The labor force participation rate is useful for projecting the labor force, an indicator of labor supply in an economy. Higher participation rates mean more labor supply in the economy. With a larger supply of labor, the economy can produce more output.
Economists use labor force data to calculate potential GDP. Apart from using the production function, another approach to calculating it is to add up the labor force’s growth rate and the rate of growth in labor productivity.
Factors affecting the labor force participation rate
The labor force participation rate decreases or increases depending on the following factors:
- Business cycle. For example, during a recession, it is more difficult for people to find new jobs. Fewer employment opportunities because businesses cut output. The supply of labor becomes more abundant than the demand for labor. Long unemployed individuals may become pessimistic and stop looking for work.
- Population growth. An increase in population provides a larger supply of labor. The population increase depends on factors such as birth rates, death rates, immigration, and emigration.
- Education and expertise. Higher-educated individuals are more likely to participate in the workforce than people with less education. They are more flexible in switching from one job to another. Conversely, those with more or less expertise may be discouraged when they are fired.
- Technology advances. Technologies such as automation reduce labor absorption. Some skills are becoming obsolete and irrelevant to demand in the labor market. Finally, those who are unemployed are reluctant to actively seek work.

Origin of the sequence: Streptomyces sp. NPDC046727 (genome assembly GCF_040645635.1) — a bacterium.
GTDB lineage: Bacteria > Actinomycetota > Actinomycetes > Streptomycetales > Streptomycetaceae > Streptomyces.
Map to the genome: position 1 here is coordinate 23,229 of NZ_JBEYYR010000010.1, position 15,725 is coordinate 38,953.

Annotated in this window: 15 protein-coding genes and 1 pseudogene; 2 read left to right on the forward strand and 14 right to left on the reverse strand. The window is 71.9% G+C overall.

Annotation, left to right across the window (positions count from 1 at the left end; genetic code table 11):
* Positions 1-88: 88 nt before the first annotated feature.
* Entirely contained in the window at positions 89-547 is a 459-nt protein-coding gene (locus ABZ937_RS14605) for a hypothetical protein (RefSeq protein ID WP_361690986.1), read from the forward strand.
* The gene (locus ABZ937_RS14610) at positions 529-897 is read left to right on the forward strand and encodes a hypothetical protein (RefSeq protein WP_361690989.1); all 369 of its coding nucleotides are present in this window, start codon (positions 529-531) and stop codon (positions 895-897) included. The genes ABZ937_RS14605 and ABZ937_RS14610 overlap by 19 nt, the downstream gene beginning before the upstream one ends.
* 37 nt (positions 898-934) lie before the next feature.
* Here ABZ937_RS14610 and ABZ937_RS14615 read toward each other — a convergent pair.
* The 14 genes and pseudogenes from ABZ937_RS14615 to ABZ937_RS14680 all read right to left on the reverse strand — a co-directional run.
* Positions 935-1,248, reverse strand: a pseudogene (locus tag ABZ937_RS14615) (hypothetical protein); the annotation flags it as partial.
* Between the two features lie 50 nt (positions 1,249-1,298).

- Not economically active. Those who are currently working quit and are no longer actively looking for work for reasons such as continuing higher education, taking care of a household, or entering retirement age.
Effects of the business cycle on the level of labor force participation
When the economy expands, the participation rate usually increases. During this period, economic growth was strong and provided more jobs. Prospects for employment and salaries are improving as businesses intensify the use of their productive capacity.
More employment opportunities encourage those who have stopped looking for work to continue filling out applications. When they reenter the labor market, the number of labor force increases.
Conversely, when the economy is in a phase of contraction or recession, the participation rate decreases. Income and job prospects are bleak. As a result, more unemployed people choose to stop looking for work. So, we exclude them from the labor force list.